ALD on pharmaceutical powders has been demonstrated by using rotary and fluidized bed reactors (FBRs) [1-3]. Despite being convenient systems for coating powders at the lab scale, rotary reactors are not suitable to manufacture the quantities of products required at the industrial scale. Instead, FBRs are inherently scalable, particularly if operated at atmospheric pressure. Moreover, FBRs are well-established technologies in the pharmaceutical industry. Therefore, ALD in atmospheric-pressure FBRs constitutes a scalable and cost-effective route to engineer pharmaceutical particles.

In this work, we demonstrate the use of ALD as a route to modify the properties of inhaled pharmaceutical particles, namely (i) dispersibility, (ii) stability to moisture and (iii) dissolution rate. We deposit ultrathin oxide ceramic films, namely Al2O3, TiO2 and SiO2, as well as hybrid inorganic-organic films on both API (e.g., budesonide and salbutamol) and excipient (i.e., lactose) particles, both crystalline and amorphous. The ALD process is carried out at ambient conditions in a fluidized bed reactor for a range of cycles from 10 to 50, using TMA/O3, TiCl4/H2O and SiCl4/H2O as precursors for Al2O3, TiO2 and SiO2 ALD, respectively. The deposition strongly depends on the surface crystal structure of the particles. Time-of-flight secondary ion mass spectrometry and transmission electron microscopy reveal the deposition of uniform and conformal nanofilms on crystal surfaces, whereas uniform but non-conformal nanofilms are observed on amorphous surfaces [4]. The dispersion properties are evaluated both in the liquid and dry state. The ALD-coated particles exhibit considerably higher dispersibility in both water and ethanol solutions, thus suggesting higher bioavailability, than the uncoated ones. In-vitro aerosolization testing by the next generation impactor shows improved fine powder delivery (<5 μm, i.e., particle size range relevant for inhalation) and greatly reduced powder retention in the inhaler for the ALD-coated particles. The dispersion and aerosolization properties are retained even upon different conditions of temperature (25-40 °C) and relative humidity (60-75 %) over 3 weeks. Finally, in-vitro dissolution tests and cell absorption studies reveal more sustained release with increasing film thickness.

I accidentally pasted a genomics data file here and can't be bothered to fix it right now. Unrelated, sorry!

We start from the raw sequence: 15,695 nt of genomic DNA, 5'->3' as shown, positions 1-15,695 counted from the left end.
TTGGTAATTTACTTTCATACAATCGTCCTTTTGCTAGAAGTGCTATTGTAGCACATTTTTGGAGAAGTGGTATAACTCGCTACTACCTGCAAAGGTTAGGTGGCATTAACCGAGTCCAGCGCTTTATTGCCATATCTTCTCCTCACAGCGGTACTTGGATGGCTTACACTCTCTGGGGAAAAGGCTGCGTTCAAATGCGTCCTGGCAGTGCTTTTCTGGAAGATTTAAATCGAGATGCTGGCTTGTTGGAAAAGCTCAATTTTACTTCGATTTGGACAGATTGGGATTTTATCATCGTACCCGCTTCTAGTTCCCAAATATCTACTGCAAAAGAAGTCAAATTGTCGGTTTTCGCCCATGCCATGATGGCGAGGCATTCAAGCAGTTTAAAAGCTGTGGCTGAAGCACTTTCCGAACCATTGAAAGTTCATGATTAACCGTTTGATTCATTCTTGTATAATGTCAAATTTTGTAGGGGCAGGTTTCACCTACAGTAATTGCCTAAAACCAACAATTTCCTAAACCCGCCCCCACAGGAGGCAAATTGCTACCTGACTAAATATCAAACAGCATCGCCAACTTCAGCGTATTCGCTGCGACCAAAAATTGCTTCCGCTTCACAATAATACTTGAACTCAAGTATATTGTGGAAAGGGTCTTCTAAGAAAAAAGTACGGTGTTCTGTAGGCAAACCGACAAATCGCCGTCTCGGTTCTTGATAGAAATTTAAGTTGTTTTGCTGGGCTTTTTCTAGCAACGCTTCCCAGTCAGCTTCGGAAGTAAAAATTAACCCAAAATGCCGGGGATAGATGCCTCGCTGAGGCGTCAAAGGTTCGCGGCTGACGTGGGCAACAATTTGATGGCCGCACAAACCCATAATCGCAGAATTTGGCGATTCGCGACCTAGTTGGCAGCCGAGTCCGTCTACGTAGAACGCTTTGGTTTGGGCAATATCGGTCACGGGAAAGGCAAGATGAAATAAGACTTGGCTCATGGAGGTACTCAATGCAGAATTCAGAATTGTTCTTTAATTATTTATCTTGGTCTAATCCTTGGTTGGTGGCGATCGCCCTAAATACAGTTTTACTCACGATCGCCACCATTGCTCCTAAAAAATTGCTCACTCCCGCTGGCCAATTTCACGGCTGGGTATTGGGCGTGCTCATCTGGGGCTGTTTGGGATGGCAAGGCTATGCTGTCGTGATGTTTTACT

Nanoengineering of APIs for inhaled drug delivery is a novel application of ALD. Being a dry process at near ambient conditions, ALD provides an almost non-invasive platform to engineer surfaces of pharmaceutical particles, regardless of their shape, size and rugosity. Stabilization of sensitive particles and high energy solid forms with a conformal thin film is an attractive prospect for both drug product manufacturing and storage. Moreover, nanoscale films on inhaled particles can provide less cohesive powders with improved aerosolization properties, and thereby improved lung deposition, as well as at the same time powders with a tailored dissolution rate. This concept opens up exciting opportunities to produce more complex materials for targeted and controlled drug delivery.